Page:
ISLAND OF LOST SOULS (1932) – The Dungeon Review!

H.G. Wells was still living when Island of Lost Souls based on his book The Island of Dr. Moreau was made. Apparently he disapproved of the film. I wonder what he would have thought of the 1996 Frankenheimer abomination, or even Don Taylor’s 1977 version? I actually don’t dislike Taylor’s version; it does have a great cast with Burt Lancaster, Michael York, Barbara Carrera and Nigel Davenport; but it sure pales in comparison to Erle Kenton’s 1932 version. There is so much to applaud here but needless to say they do take liberties with Wells’ material. I’ll have to disagree with Mr. Wells’ interpretation as I absolutely love Island of Lost Souls!

island of lost souls

Edward Parker is the lone survivor of a shipwreck and is rescued by a passing vessel. The vessel commissioned by Dr. Moreau contains several cages of wild animals and a handful of other unusual looking passengers. Parker meets Mr. Montgomery who attends to the shaken man and sends a wire to his fiancée to let her know he is okay and will be arriving in a few days. Parker however gets into a scuffle with the ships drunken captain and knocks him out. Soon a second ship arrives and Dr. Moreau’s cargo is offloaded. The liquored up captain decides that Parker and his feisty fists should also be offloaded and literally throws him overboard landing him on the deck of Moreau’s ship. Moreau, none too pleased about this unwelcomed guest allows Parker to spend the night on the Island requiring his complete discretion in regards to what he might witness. Parker has no idea of the horrors that await him on the island of Dr. Moreau.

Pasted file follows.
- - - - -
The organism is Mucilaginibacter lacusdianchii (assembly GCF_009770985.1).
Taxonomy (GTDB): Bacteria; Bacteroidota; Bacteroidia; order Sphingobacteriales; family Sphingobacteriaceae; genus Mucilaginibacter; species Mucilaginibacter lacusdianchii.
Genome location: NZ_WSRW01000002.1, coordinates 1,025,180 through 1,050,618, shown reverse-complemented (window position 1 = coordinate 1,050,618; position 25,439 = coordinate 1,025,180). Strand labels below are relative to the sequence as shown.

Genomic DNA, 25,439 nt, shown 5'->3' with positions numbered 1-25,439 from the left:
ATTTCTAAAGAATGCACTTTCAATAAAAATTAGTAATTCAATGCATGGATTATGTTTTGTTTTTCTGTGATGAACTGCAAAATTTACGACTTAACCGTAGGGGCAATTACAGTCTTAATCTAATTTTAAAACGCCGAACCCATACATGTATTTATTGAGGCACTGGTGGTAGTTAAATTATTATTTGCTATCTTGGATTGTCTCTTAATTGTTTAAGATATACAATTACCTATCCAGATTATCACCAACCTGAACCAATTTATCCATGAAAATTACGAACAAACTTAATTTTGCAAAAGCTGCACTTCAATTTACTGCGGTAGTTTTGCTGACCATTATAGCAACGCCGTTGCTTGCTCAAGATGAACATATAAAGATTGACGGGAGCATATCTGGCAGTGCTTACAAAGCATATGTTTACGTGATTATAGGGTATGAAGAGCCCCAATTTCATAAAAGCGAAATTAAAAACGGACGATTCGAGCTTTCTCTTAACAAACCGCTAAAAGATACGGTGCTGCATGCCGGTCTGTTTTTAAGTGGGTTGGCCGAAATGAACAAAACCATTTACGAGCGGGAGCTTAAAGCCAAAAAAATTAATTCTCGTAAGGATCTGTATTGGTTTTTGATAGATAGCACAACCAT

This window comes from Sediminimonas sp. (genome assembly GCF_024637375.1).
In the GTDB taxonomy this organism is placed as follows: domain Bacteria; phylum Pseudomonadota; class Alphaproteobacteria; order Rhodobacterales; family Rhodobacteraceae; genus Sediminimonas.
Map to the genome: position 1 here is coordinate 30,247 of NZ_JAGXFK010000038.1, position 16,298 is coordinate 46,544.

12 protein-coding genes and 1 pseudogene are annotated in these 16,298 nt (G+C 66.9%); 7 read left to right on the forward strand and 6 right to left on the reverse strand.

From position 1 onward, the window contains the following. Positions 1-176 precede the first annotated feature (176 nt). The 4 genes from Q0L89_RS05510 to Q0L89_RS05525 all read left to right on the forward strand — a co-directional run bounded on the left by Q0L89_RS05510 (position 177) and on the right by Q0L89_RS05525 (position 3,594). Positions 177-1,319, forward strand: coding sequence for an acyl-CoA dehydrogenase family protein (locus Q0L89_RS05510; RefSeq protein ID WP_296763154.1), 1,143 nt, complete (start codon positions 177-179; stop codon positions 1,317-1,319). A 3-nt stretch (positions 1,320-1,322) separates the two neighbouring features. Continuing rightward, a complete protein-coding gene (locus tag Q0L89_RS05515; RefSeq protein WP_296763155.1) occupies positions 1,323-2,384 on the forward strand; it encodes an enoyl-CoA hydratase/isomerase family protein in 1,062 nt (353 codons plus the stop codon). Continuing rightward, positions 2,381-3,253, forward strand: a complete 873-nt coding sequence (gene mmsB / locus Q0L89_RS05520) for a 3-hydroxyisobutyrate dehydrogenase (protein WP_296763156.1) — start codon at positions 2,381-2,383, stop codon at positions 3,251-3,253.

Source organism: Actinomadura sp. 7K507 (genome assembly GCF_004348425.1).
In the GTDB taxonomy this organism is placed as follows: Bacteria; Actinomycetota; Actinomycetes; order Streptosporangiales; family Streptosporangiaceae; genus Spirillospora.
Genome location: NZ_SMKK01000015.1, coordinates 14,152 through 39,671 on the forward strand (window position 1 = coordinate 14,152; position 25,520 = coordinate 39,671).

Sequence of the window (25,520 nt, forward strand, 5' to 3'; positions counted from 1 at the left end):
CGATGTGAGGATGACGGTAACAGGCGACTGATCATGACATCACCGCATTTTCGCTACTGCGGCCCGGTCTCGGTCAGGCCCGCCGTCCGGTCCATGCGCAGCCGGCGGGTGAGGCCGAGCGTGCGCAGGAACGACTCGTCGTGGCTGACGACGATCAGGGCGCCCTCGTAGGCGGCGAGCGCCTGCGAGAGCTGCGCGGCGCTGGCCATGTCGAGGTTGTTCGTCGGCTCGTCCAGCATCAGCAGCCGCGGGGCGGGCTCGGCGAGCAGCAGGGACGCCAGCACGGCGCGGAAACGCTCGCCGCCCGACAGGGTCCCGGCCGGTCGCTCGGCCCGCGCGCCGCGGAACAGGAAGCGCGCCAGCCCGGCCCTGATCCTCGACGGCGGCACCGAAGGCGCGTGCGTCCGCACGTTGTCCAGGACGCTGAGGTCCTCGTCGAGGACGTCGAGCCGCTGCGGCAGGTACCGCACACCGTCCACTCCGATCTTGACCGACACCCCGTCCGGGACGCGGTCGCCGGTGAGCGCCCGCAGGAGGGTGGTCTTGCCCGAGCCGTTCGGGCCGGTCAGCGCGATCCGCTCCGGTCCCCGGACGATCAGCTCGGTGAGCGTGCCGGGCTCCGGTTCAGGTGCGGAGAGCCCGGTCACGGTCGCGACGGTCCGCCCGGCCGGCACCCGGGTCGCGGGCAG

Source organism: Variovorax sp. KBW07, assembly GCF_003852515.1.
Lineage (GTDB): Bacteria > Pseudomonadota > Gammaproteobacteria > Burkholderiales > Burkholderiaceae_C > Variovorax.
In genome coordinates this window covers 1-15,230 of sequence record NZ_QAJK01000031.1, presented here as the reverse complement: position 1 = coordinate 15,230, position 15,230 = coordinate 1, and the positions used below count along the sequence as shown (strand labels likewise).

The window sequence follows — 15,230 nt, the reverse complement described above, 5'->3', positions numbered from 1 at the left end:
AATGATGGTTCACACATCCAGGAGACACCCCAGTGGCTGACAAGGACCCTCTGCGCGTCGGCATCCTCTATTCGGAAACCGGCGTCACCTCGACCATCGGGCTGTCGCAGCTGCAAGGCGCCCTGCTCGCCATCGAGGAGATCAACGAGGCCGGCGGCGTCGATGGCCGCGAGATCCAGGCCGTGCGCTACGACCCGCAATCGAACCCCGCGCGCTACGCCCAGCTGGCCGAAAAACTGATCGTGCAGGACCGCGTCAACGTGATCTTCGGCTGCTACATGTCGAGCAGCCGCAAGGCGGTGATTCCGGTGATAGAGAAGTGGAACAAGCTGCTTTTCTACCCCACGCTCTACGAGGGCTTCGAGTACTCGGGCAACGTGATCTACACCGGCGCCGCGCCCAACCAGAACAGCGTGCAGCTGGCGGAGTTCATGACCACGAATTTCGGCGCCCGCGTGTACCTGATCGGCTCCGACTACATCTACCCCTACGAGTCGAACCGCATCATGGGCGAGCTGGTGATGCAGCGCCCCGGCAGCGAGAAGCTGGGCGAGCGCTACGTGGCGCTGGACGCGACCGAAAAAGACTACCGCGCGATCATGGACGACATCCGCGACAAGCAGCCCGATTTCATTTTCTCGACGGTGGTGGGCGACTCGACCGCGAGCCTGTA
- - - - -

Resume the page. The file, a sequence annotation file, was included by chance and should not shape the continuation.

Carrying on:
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Dr. Moreau performs vivisections on animals transforming them into human beings in his House of Pain. The creatures agonizing screams can be heard throughout the island. The film has no music score and these sounds of horror are additionally amplified. The forest is teeming with the human-looking creatures that still show signs of their former animal selves; a furry ear, claws, hooves. The doctor’s most regrettable errors are put to work as slaves. His most perfect creation is Lota the panther woman. One problem however still remains; the beast flesh keeps creeping back! The unfortunate shipwreck survivor Edward Parker is forced to spend the night on Dr. Moreau’s island. Moreau attempts to make the best of the uninvited guest’s appearance by attempting to see if Lota will mate with him. Moreau hides in the shadows looking on with excited anticipation as Lota and Edward interact. Dr. Moreau has taught his creatures to speak and has even given them a code; spoken regularly by the Sayer of the Law